Like the Boredwalk owners, Schaffnit has looked at multiple options for capital, but he wants to avoid taking out a traditional SBA loan because he’s doesn’t know if the business will ever ramp back enough to justify taking on debt. The payroll protection money makes more sense because it enables him to pay employees during this period of extreme uncertainty, but he’s not sure if he’ll be able to keep the workers on when the loans runs out.
“You still have to do what’s prudent and financially responsible for the viability of the business,” said Schaffnit, whose company specializes in customized apparel. “You could bring them back for eight weeks but if you don’t have the volume after that, what do you do?”
Tech start-ups face an added wrinkle
Many of Orn’s clients are venture-backed tech companies, which face an additional layer of complexity under the SBA’s guidelines.
Venture firms are typically attributed a level of control by the SBA that makes their portfolio companies ineligible for small business loans. Yet, according to the National Venture Capital Association, 97% of companies that have raised venture funding since 2015 have fewer than 500 people and still experience the volatility associated with small businesses.
In a March 27 letter to Treasury Secretary Steven Mnuchin and SBA head Jovita Carranza, the NVCA asked that the program be available to tech start-ups, which are suffering along with the rest of the economy. A number have already announced mass layoffs because of the collapse in travel, tourism and consumer spending.
“Failure to provide clarity that small businesses with equity investors are eligible for the loan facility will cost jobs not only at startups, but at many of the independently owned service-oriented small businesses in communities across America,” wrote Bobby Franklin, CEO of the NVCA. “These startup workers, who include engineers, customer service representatives, and human resources professionals, are the very customers that service-oriented small businesses such as restaurants and coffee shops rely on for sales making an economic comeback post crisis even more difficult.”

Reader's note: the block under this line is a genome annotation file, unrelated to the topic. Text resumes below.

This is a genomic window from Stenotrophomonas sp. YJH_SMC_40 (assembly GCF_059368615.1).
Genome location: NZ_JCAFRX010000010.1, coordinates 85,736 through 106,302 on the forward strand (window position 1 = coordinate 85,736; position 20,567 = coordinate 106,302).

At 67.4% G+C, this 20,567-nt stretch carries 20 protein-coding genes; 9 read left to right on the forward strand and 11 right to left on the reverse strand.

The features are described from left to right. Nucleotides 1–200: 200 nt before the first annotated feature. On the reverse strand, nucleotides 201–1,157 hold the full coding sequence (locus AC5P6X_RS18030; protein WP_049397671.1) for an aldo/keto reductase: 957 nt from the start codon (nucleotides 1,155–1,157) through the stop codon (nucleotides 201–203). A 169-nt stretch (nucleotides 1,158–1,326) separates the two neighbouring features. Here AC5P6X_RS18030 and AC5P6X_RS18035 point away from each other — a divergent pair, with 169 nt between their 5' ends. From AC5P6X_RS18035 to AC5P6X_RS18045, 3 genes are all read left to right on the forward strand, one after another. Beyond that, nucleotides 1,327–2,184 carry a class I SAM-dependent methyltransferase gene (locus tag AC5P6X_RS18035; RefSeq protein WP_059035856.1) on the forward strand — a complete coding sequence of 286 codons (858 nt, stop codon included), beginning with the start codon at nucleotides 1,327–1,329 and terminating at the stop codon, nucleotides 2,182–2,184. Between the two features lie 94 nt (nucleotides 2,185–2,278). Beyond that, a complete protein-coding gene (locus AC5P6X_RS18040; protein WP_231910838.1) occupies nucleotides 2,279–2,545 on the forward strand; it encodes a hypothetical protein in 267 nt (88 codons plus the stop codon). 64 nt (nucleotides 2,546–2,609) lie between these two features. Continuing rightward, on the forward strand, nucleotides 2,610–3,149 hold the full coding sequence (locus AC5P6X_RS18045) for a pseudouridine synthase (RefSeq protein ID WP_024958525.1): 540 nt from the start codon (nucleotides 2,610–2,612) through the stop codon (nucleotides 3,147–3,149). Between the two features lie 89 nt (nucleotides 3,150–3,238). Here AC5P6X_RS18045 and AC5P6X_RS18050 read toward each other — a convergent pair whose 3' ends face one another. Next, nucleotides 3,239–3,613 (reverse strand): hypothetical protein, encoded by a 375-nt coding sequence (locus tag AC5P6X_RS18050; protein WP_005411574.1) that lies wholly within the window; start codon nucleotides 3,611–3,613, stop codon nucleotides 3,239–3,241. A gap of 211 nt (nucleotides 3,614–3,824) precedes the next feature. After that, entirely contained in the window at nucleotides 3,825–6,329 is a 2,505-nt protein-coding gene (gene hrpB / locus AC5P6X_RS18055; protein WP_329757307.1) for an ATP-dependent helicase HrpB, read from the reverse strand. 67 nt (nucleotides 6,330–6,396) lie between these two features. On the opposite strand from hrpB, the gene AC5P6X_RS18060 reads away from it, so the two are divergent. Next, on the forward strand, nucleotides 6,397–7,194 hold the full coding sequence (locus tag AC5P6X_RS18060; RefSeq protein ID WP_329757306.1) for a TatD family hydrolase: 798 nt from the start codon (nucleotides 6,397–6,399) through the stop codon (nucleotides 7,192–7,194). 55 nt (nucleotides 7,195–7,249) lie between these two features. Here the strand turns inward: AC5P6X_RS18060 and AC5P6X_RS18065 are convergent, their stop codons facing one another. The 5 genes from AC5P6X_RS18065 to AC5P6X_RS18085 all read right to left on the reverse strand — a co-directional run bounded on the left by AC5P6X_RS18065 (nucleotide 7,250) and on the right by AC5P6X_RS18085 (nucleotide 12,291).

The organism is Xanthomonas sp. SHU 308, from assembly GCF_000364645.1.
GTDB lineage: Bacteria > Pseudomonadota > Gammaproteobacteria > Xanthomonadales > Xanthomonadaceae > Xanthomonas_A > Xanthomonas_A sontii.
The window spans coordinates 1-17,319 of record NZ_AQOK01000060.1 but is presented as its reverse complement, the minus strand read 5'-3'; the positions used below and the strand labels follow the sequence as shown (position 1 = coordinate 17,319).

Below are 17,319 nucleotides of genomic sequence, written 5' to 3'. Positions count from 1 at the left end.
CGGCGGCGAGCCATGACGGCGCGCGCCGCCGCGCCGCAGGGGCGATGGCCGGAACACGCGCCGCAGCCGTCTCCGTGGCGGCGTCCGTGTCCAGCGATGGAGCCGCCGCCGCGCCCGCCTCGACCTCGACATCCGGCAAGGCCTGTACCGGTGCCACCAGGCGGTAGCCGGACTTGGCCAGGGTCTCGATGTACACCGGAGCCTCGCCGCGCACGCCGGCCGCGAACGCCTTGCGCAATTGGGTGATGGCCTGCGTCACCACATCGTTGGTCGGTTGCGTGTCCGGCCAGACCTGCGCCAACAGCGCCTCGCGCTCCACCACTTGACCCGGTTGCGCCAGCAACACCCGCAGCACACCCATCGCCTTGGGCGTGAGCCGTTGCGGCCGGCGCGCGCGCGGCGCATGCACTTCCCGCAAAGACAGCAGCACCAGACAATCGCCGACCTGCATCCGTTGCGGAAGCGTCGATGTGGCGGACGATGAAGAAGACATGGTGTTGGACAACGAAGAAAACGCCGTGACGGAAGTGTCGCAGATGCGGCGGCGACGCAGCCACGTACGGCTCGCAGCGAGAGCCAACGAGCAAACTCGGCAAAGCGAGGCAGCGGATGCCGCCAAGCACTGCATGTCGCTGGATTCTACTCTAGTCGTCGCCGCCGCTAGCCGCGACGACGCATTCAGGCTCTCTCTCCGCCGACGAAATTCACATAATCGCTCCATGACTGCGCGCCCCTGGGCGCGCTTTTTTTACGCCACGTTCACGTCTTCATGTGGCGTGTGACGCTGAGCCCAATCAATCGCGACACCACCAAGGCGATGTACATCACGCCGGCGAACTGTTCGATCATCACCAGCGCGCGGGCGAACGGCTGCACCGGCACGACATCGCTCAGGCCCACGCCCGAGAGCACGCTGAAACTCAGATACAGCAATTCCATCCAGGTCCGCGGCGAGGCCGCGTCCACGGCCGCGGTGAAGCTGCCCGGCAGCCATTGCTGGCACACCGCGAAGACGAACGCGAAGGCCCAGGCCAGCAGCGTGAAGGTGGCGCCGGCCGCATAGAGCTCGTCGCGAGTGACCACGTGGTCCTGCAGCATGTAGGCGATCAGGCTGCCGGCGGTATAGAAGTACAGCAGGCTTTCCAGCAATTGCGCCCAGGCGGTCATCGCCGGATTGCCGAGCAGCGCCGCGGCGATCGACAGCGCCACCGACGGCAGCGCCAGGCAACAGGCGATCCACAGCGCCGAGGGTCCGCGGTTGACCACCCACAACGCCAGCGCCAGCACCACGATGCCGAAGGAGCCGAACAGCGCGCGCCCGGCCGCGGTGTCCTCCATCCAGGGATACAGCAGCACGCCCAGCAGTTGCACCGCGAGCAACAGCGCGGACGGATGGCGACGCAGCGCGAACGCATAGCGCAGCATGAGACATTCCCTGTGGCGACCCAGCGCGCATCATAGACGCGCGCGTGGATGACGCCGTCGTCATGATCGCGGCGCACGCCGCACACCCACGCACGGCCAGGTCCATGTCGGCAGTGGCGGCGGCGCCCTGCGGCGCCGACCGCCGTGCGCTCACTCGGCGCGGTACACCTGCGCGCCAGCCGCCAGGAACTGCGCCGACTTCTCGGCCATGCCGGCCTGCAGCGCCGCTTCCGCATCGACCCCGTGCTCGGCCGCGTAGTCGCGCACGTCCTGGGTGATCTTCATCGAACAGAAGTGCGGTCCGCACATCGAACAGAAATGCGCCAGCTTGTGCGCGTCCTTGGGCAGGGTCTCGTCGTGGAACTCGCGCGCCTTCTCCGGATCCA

What about rent relief?
In San Francisco, Shirley Ng has had a very different experience with Wells Fargo.
Ng, who owns a small office furniture and equipment business called Cycon Office Systems, said she went into a local Wells Fargo branch earlier this week and was told by a banker that the company isn’t doing the SBA loans yet. Ng said she was told to come back Friday, when the bank would hopefully have a better understanding of what to do.
Ng is trying to determine whether to pursue the payroll protection money because it doesn’t address her biggest need: rent relief. She employs only one other full-time worker and a few part-timers, but pays $16,000 a month in rent for office and warehouse space in San Francisco and Daly City.
In Daly City, the landlord is giving her one month free. But according to an amended lease agreement from her San Francisco landlord, Ng is being asked to defer April and May rent — over $21,000 — and pay it back over the course of a year. If she can’t pay, the money will come out of her deposit, the agreement says.
Ng knows she’s losing at least two months of revenue and is uncertain how much business there will be after that. Her landlord won’t budge.
“How do I make up for $21,000 in 12 months?” Ng said, adding that her lawyer has advised her not to sign the lease. “The government has to do something about the rent or the landlord.”